While we wish that the creators of 13 Reasons Why would have been more careful in how they chose to tell the story, we are thankful for the good that is coming as a result of this story being told. We’re glad people are talking about mental health and suicide. If you’ve decided the show is not for you because you don’t want to risk being triggered, we support you as you pursue your recovery. If you watched and you felt triggered, we support you as you process those feelings. If you watched it and you feel the show helped you in some way, we support you. If you’re a parent and you’re doing your best to love your son or daughter, we support you. We’re all in this together.

As i watched the final episode, in which Hannah makes the heartbreaking decision to end her life, i wished she could have known how special she was. Known that she was brilliant and beautiful and loved and deserving of love — that her whole life was ahead of her, a life very much worth living. i wished Hannah had a support system, friends she could lean on and cry with, and professional help to guide her to healing.

As folks around the world continue to debate and discuss this fictional story, we hope you will remember that your true story is truly important. The things we hoped for Hannah, we hope them now for you — that your story would be rich with characters who know and love you, who fight for you instead of fighting you, people who remind you that you’re priceless.

Life is worth living. The best is yet to come. Let’s keep going. 

Phone numbers for National Crisis lines open 24/7:

Anxiety, Depression, Suicidal Hotline: 1-877-925-5482

National Suicide Hotline: 

(800) 273-8255

Alcohol and Drug Abuse Hotline:

(800) 729-6686

National Council on Alcoholism and Drug Dependence Hopeline:

(800) 622-2255

Eating Disorders Awareness and Prevention:

(800) 931-2237

Missouri (Jackson, Johnson, Cass, Lafayette, Platte, Ray counties) Mental Health Crisis Line:

(888) 279-8188
HELP LINE:

211

We Need to Talk About Depression (So Why Not Start With Mine)

By Debora Miranda
We need to talk about depression. Why not start with mine?
For two years I couldn’t find the pleasure in doing one of the things that I enjoyed the most. I lost count of the times I put a pillow behind my back and made myself comfortable with a laptop on my lap, only to shut it down soon thereafter because I could barely write a sentence. I tried to write with new and old notebooks, with fancy pens. I tried in the evenings and in the mornings. I used candles and music. I tried at home and in cafés, while travelling or in random places. I even went on a winter retreat on an island to spend four days totally dedicated to writing.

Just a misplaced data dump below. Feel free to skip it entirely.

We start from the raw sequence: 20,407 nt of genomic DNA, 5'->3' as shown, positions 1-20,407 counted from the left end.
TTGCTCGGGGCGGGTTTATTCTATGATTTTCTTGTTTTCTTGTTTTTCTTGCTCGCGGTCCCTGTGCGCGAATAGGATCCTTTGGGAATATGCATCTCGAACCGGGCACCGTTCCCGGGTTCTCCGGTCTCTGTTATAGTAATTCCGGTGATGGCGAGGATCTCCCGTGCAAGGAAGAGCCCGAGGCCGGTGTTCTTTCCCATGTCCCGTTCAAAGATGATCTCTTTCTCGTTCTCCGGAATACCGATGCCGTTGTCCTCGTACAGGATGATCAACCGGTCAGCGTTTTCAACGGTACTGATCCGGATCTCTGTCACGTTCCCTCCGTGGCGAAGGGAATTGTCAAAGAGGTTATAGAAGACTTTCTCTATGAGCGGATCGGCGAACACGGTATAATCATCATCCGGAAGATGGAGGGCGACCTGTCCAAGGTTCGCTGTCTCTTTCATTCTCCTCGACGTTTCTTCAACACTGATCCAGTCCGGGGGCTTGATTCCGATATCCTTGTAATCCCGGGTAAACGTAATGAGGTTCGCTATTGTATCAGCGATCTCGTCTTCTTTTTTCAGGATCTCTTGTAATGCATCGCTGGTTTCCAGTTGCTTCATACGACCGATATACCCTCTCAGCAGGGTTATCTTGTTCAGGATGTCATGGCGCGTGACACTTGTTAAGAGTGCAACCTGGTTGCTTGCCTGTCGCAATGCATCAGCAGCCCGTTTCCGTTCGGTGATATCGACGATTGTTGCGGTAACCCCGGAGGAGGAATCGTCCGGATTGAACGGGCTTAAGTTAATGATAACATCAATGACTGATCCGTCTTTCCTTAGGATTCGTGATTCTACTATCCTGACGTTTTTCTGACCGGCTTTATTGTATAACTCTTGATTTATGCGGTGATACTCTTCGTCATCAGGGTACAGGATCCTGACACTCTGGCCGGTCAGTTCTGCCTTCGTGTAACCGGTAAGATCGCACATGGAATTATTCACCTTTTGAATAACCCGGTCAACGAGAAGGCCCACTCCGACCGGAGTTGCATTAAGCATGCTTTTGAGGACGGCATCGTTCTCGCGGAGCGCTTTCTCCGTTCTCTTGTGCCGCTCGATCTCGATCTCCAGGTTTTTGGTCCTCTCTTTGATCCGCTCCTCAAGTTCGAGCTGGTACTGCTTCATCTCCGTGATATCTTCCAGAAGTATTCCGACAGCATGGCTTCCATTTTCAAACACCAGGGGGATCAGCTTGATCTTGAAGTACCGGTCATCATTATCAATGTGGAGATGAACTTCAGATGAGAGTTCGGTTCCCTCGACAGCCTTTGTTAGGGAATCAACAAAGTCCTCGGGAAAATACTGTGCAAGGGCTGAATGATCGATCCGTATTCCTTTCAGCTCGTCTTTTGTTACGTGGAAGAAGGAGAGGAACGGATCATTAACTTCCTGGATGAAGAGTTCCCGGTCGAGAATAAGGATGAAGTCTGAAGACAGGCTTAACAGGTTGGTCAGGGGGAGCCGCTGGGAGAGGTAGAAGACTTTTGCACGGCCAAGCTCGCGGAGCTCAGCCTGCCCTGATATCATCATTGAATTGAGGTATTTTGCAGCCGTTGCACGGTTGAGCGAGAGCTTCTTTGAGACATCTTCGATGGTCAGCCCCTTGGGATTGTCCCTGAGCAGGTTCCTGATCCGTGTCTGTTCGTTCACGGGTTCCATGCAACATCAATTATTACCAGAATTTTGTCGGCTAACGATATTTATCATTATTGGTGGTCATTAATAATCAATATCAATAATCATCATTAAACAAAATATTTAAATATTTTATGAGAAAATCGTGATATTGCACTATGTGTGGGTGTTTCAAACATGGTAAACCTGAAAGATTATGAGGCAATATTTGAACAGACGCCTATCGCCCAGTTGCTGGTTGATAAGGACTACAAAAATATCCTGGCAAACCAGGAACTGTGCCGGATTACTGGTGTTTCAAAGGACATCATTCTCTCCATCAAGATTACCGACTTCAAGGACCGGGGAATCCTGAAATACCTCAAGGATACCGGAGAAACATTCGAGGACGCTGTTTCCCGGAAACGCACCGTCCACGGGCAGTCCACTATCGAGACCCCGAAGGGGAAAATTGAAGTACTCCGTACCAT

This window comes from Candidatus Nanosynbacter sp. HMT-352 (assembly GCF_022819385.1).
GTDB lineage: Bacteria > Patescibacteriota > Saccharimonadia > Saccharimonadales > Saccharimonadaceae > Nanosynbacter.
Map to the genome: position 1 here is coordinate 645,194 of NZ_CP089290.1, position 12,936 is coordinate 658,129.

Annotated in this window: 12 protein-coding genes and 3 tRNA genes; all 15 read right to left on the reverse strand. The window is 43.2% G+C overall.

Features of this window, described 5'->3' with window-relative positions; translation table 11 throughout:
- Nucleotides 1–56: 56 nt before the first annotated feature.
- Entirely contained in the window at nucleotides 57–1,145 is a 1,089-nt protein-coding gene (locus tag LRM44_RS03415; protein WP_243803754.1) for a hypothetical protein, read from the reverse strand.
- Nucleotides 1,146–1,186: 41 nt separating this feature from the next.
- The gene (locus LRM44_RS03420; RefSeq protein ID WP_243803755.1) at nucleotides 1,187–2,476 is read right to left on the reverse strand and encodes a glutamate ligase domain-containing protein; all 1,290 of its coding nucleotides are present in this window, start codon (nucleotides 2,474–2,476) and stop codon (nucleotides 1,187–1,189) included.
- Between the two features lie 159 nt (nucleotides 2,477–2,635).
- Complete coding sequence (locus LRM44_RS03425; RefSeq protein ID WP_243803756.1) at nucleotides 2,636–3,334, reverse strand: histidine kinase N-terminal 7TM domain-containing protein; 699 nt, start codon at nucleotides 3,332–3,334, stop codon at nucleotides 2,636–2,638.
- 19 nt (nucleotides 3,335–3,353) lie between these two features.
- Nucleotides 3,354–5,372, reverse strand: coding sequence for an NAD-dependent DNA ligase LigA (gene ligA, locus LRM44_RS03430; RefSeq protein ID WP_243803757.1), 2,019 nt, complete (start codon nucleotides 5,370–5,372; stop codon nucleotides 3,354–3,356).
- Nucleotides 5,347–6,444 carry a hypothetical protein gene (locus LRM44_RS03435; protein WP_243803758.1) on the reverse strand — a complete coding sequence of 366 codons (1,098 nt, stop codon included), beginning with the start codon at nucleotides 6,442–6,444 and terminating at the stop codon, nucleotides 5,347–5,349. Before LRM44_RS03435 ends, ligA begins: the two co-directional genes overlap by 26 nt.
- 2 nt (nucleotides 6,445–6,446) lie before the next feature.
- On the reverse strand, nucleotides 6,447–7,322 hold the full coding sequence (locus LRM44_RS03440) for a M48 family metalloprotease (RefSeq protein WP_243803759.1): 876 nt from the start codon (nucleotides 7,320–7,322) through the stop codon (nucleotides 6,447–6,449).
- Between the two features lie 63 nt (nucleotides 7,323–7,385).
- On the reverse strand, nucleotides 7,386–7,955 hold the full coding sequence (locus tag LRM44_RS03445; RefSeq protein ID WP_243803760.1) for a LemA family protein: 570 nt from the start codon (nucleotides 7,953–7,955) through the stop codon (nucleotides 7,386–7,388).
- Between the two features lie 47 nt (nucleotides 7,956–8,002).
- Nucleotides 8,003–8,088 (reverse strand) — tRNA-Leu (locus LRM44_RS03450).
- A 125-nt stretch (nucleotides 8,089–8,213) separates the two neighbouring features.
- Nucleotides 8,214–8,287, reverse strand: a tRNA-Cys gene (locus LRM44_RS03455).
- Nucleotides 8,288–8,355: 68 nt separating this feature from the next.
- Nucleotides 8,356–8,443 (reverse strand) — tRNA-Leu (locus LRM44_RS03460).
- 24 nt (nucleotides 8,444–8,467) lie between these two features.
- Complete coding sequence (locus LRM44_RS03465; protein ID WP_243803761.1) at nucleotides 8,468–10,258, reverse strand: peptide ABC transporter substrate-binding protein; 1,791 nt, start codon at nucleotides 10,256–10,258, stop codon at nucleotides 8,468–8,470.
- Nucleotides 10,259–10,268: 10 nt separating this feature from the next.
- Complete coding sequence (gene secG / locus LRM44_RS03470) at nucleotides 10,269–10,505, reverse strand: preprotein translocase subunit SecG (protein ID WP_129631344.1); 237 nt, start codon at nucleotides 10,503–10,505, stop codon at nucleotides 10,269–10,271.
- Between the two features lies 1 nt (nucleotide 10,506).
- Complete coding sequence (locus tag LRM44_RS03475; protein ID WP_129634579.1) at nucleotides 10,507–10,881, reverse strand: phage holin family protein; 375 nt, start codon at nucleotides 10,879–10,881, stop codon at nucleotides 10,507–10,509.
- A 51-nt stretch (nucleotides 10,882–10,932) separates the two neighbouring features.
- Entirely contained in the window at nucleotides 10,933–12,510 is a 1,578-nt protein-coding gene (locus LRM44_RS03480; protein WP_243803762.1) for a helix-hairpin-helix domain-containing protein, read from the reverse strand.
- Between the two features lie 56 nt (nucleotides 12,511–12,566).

Yet nothing would come out.
Nothing.
Every time I closed my notebook or shut down my laptop, I would curl up in the fetal position and close my eyes, tears coming out with no mercy. No matter how hard I tried to wipe out my emotions, they would always find a way to escape.
Today I know I spent two years facing blank pages because I was trying to let out a soul that my depression had emptied.
My depression was like getting stuck in traffic. I was there against my will. I was running out of fresh air. Everything was blurry. My thoughts and feelings were crossing and running around, and I didn’t even know if they were mine or someone else’s.
I would face my wardrobe, unable to decide what to wear. I would spend hours searching for entertaining things to do, only to become exhausted and eventually give up. I cried for no apparent reason.
There were intense psychosomatic episodes that brought me to the doctor – even to emergency services – with palpitations and numbness that I could locate in my body but not in my mind. There were so many weekends at home because it was so much easier to stay in than to go out and pretend.
And yet I gained some clarity from those situations. I saw my sadness, my emptiness, and my apathy. I felt the distress of not being able to articulate what was going on inside me, of not being understood, of feeling ungrateful and useless. I realized how all of that was wrapped up in a shiny paper called guilt, which only made everything worse.
I saw it all: tiredness, apathy, sadness, and emptiness.
I felt it all too, especially the guilt.
Thankfully, in the absence of my writings, I spent endless hours reading. In the midst of my struggle, I was pleased to find a “me too” world.
It was a global, virtual community.
Scientific articles explained to me that all of this was depression.
Strangers convinced me that I could get through this.
And guess what? They were right. I did.
I’m writing this because I can write again, and now I want to help others. To those who are reading this from the other side, please know that you can get through this. You can get past the exhaustion and the apathy and the sadness and the emptiness. You won’t have to live with the guilt forever.
You can get through this. You will get through this.
I know because I could and I did.
I am writing again. This is my proof. This is my evidence that this isn’t the end for you.
So if you are stuck in your own soul like I once was: You can do this.
You can get to a place where everything is OK.
Debora writes on mental illness and other stigmatized health conditions in English and Portuguese on mindthehealth.org.